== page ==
I've been studying enums lately and decided to make a program with it to test the enum syntax and my first one worked. It was:

#include<iostream>
using namespace std;
int main()
{
enum daysinweek{
monday=0,
tuesday=1,
};
enum daysinweek enumerator=monday;
cout<<enumerator<<endl;
system("pause");
return 0;
}

It worked perfectly, by outputting 0, like it should.
Then I tried to step it up and make the program define enumerator with a user input of 0 or 1 using a switchcase. The code was:

#include<iostream>
using namespace std;
int main()
{
	int whatday;
	int enumerator;
	cout<<"What day is it-monday or tuesday? (0 for monday, 1 for tuesday)"<<endl;
	cin>>whatday;
	enum daysinweek{
		 monday=0,
		 tuesday=1,
	};
	switch(whatday)
	{
	case 0:
		enum daysinweek enumerator=monday;		
		break;
	case 1:
		enum daysinweek enumerator=tuesday;
		break;
	}
	cout<<enumerator;
	system("pause");
	return 0;
}

But I got these error messages:
1>enum.cpp
1>.\enum.cpp(17) : error C2360: initialization of 'enumerator' is skipped by 'case' label
1> .\enum.cpp(15) : see declaration of 'enumerator'
1>.\enum.cpp(18) : error C2374: 'enumerator' : redefinition; multiple initialization
1> .\enum.cpp(15) : see declaration of 'enumerator'
1>.\enum.cpp(21) : error C2065: 'enumerator' : undeclared identifier

I want to know how i can have the user define the day while still using the enum type.

Ok. There are two problems with this.

First, you cannot declare variables within the outer scope of a switch statement. Hence lines 16 and 19 are illegal.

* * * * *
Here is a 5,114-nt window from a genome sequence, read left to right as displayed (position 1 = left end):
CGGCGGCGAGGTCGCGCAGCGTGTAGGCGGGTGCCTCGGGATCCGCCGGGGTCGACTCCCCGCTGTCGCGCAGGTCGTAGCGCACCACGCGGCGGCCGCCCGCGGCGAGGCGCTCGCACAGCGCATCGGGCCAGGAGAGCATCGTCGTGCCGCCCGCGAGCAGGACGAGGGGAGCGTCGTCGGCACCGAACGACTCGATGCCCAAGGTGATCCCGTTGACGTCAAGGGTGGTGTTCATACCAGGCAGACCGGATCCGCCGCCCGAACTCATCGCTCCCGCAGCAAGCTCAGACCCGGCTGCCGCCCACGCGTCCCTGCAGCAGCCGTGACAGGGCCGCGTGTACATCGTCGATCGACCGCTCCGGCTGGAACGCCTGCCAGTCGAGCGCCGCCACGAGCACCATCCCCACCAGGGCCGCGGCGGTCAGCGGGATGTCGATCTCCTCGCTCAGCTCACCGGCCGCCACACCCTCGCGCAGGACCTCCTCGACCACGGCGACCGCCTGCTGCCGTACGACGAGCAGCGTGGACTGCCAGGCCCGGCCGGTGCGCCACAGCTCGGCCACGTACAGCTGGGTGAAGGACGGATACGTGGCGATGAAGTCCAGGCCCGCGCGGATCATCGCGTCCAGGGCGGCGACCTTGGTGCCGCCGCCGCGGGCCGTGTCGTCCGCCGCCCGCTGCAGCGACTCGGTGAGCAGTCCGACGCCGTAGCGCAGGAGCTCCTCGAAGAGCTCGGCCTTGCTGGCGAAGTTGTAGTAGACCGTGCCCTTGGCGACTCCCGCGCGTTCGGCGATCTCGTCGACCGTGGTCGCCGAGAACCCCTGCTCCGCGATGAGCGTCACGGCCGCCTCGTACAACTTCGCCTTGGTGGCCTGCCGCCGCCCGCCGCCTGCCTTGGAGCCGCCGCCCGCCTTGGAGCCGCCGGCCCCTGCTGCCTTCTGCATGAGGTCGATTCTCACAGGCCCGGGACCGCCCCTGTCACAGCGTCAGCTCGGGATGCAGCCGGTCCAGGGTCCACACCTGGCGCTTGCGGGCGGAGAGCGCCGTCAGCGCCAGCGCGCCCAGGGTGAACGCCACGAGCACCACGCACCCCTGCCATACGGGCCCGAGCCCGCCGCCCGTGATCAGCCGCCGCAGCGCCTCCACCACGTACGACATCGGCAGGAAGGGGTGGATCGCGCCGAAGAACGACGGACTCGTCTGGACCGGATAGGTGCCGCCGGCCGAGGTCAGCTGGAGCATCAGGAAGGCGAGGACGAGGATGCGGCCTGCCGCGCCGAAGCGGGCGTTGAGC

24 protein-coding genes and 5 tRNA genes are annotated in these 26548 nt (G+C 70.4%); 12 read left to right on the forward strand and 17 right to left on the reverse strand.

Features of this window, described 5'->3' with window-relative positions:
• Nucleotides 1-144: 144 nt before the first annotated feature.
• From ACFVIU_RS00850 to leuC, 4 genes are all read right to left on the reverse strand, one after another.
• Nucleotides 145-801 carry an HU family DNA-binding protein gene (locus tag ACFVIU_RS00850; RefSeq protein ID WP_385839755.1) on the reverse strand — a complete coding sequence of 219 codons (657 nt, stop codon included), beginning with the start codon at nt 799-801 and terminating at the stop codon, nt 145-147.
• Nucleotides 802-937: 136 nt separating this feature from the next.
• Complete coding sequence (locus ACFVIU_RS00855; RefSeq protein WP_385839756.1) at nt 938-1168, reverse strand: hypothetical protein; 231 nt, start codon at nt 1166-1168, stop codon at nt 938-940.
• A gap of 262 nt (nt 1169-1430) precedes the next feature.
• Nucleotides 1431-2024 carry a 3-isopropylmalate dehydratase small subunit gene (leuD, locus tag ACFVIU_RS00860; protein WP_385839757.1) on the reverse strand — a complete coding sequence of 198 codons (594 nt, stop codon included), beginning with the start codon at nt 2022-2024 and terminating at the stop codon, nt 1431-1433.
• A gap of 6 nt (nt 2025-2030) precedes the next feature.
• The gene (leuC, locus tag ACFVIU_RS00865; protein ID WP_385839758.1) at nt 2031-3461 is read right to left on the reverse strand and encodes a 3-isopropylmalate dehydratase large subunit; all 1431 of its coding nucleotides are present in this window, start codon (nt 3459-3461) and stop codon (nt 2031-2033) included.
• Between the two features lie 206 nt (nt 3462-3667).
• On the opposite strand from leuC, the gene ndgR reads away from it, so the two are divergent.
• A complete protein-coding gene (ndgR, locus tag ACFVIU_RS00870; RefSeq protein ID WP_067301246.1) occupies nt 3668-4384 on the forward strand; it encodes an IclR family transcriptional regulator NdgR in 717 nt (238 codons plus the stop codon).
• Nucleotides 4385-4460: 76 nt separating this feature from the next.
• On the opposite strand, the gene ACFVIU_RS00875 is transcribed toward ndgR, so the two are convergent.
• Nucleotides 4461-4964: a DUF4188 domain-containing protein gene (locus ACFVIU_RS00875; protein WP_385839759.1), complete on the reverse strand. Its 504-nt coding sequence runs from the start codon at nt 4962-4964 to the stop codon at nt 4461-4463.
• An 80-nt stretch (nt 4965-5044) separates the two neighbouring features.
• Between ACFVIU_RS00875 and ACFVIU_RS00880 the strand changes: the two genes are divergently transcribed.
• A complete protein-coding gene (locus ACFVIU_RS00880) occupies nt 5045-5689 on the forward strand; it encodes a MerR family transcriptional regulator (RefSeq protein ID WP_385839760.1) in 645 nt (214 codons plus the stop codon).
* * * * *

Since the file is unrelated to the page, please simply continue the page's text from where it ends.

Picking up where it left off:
Second you have declared "enumerator" both at 16/19 (a local copy)
and at line 6. So you need

enum daysinweek em;
	switch(whatday)
	{
	case 0:
	  em=monday;
	  break;
	case 1:
	  em=tuesday;
	  break;
	}
	cout<<em;

I have used em, instead of enumerator, and this way em is in scope
for the cout<<em line.

Hope this helps.

Comments
helpful

Thank you so much I knew it was probably something to do with scopes. Also, do you know of any other real uses of enum other than my example?

As a follow up, I guess that I wouldn't have used enum in your case.
It is not wrong, it is just that you normally want to convert from a constant to an internal representation. You effectively do the reverse.

The more common usage is to enumerate "magic constants".
These are easier to see with an example:

enum matrixTYPE
{
    SYMMETRIC = 1,
    DIAGONAL = 2,
    SQUARE = 4,
   ....
}

Then you use them in an

if ((mTYPE & SYMMETRIC) // instead of (mType & 1)
  {
      processHoefmanComplex();
  }

So effectively, it is making the code easier to read. Also if for various reasons you change your mind about 1, (say you merge your matrix code with another code) then you only have to change one line of code. That will avoid hours of debugging later. Code typing cost is always cheaper than debugging.

Note that often you can do similar with a const. I use const double X(value) for parameters etc. (often putting them in a global namespace. e.g namespace physics_const )

This article has been dead for over six months. Start a new discussion instead.